I Was Nine Once

I walked in on a conversation between my 90 year old mother and 9 year old granddaughter.

“Things have changed so much.”

Samantha picked up her head and looked at Mom instead of her laptop.   “What Grammy?”

“When I was nine, we didn’t have things like that.  We had to entertain ourselves.”

“Why didn’t you watch TV?”

“We didn’t have TV.”

“Why didn’t you?”

Mom chuckled softly.  “We didn’t have electricity.  When I was nine…”

Sam put her laptop on the table and was curiously staring at Mom.  “No electricity?  Didn’t your Daddy pay the bill?”

Mom laughed.  “We didn’t have a bill to pay.  We didn’t have any electricity in our house.  We didn’t have it in our house until we were almost 14.”

“How did you get water if you didn’t have electricity to run the pump to get the water?”

Mom put down her coffee.  “We would walk to a spring almost a mile away, carrying pails, so we could get water.  Then my  mom would put it in a big pot to get hot and we’d pour it into one big tub.  The youngest would get their bath first, then on up by age, and we all used the same water.”

Sam’s curiosity was really eating at her.  “How did you go to the bathroom if you didn’t have water.”

“We had an outhouse in the back yard.  That’s an outdoor bathroom.  We’d bundle up, put on our shoes and hats, if it was cold, and run down through the yard.  It didn’t matter how cold, hot, rainy, or snowy, we had to go there.”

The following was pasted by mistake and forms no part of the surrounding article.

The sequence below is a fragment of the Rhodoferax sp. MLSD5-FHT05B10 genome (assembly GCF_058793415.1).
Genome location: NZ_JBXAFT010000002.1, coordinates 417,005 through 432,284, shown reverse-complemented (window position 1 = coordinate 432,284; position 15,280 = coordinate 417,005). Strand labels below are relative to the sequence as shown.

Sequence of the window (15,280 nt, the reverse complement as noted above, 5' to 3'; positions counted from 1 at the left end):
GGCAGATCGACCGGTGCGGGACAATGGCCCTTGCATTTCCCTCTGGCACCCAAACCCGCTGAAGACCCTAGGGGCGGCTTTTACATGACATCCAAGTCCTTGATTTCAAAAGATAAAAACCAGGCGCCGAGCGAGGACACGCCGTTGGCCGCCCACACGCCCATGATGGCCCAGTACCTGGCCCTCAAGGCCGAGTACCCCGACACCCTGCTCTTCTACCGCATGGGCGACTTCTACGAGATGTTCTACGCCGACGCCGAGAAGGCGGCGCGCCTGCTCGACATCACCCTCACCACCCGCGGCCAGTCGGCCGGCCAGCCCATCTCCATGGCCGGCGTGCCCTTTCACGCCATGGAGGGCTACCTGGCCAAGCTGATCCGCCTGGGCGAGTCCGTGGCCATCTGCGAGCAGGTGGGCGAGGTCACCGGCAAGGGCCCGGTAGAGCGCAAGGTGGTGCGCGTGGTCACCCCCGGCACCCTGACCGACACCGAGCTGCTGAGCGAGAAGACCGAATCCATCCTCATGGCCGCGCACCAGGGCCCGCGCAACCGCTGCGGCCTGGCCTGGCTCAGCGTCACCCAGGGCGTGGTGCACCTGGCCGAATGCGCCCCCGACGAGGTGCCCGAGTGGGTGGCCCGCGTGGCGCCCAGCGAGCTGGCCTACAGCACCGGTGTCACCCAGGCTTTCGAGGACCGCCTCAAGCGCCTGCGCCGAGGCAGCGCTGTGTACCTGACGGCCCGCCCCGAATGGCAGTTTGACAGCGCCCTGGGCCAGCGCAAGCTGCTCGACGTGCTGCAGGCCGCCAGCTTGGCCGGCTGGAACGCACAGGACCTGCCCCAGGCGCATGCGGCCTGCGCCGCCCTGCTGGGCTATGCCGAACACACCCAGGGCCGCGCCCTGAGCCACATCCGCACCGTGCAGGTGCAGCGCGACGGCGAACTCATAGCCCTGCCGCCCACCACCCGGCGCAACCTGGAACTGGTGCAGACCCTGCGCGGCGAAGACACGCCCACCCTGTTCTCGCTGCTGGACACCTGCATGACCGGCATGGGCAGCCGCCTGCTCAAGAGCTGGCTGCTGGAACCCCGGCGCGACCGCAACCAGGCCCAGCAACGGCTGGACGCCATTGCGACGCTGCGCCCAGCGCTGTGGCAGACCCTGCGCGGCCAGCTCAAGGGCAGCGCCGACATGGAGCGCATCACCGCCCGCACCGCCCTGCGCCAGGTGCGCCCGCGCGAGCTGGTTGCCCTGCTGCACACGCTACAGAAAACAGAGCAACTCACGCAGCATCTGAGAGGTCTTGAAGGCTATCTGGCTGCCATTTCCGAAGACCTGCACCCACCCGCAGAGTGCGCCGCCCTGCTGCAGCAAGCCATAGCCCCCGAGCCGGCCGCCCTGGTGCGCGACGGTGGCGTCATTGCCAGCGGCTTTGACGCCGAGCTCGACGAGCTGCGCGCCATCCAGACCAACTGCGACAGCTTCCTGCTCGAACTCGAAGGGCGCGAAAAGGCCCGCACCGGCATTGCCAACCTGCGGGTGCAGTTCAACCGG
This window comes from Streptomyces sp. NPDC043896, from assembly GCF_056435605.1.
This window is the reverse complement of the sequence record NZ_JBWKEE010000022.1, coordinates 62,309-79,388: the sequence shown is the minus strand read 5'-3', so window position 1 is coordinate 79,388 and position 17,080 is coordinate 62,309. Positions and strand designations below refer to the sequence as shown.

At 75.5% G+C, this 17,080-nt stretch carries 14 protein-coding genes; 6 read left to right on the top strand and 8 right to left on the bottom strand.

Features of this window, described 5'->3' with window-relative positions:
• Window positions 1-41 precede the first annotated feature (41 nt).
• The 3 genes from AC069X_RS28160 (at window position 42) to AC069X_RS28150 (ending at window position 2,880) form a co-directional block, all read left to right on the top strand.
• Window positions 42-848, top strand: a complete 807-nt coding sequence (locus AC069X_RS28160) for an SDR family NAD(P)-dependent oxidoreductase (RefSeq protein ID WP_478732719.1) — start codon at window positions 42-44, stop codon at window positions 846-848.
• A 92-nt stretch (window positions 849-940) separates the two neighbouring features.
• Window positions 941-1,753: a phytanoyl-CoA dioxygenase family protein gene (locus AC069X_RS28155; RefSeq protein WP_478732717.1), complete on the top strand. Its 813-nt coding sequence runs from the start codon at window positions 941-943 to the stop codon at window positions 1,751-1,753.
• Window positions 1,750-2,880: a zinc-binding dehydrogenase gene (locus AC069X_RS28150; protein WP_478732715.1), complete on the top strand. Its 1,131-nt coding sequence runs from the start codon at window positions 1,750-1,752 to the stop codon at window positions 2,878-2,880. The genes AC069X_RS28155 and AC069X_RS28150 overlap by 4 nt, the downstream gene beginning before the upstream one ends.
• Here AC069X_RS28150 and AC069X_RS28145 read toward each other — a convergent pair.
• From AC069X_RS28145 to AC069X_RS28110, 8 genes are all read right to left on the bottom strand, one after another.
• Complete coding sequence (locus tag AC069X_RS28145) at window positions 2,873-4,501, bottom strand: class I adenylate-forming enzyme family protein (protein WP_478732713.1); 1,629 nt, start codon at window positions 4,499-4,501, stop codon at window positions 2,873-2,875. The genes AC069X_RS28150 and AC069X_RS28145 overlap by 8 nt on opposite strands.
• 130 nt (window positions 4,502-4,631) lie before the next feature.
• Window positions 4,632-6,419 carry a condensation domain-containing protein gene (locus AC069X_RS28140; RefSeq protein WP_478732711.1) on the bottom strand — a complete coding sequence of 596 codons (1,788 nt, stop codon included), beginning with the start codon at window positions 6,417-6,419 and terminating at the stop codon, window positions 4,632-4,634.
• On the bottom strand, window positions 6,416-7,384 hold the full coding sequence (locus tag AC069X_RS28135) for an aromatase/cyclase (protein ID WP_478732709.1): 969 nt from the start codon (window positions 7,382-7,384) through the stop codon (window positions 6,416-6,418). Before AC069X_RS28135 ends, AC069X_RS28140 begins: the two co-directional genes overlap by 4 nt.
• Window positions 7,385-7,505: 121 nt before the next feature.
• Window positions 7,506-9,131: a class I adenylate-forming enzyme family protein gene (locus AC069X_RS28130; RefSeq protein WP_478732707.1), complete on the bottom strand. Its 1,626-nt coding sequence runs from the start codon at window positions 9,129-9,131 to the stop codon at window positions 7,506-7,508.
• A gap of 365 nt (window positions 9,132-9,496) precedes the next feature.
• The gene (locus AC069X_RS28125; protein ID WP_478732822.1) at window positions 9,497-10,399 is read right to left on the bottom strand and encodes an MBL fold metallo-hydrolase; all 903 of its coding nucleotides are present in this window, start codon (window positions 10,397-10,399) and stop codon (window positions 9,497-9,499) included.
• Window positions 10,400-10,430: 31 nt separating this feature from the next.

Mom laughed.  “It’s yuk to me now too, but it wasn’t then.  It’s how almost everyone I knew lived.  It was normal.  I remember running outside if we heard a plane go over, just to see if it had a message on a banner trailing behind it, it was like going to a circus.  Life has changed so much.”

“What did you eat Grammy?”

“I was in a three room school.  It had all the kids from town there.  At lunch time we would run home to get our lunch.”  She sadly looked out the window, then glanced over to me.  I was frying hamburgers for their lunch.  “We would sit down to bread with lard and sugar, or if it was berry time, Mom would crushed the berries with a little sugar and pour them over the bread.”  She smile.  “That was my favorite.”

“I like strawberries on cake.  Nina taught me how to bake a cake, but Mommy does hers from cake boxes.”

“No cakes.  We couldn’t afford the sugar, milk and eggs for such luxuries as a cake.  If I stayed home from school, and I hated school, so I played hooky quite often, I would bake ten loaves of bread before my mom got home from the farm.”  She started to get up.  “I remember how excited we were when Dad would bring home government cheese and powdered milk and powdered eggs.  Then my mom baked a cake.  That was a once a month treat.  Or, sometimes, Did would be lucky to get someone on his train who would give him their food basket to take home because they were stopping at a place that made food.”  Her head shook as she talked.  “They were rich to us.  They could ride on a train, and buy food.”

“Were you big then Grammy?”

She wobbled slightly as she grabbed for her cane.  Her rheumy eyes trying to focus on where it was, and her arthritic joints protesting, she slowly raised from her chair and moved from the table.  “I was nine.  It was 1935.”

She walked back to her bedroom and sat down.  “Life really has changed since then.”




One comment

  1. http://www.salpa58.wordpress.com · November 12, 2016

    Sounds to me like Grammy has many stories to tell, and I hope someone write them all down. :o)


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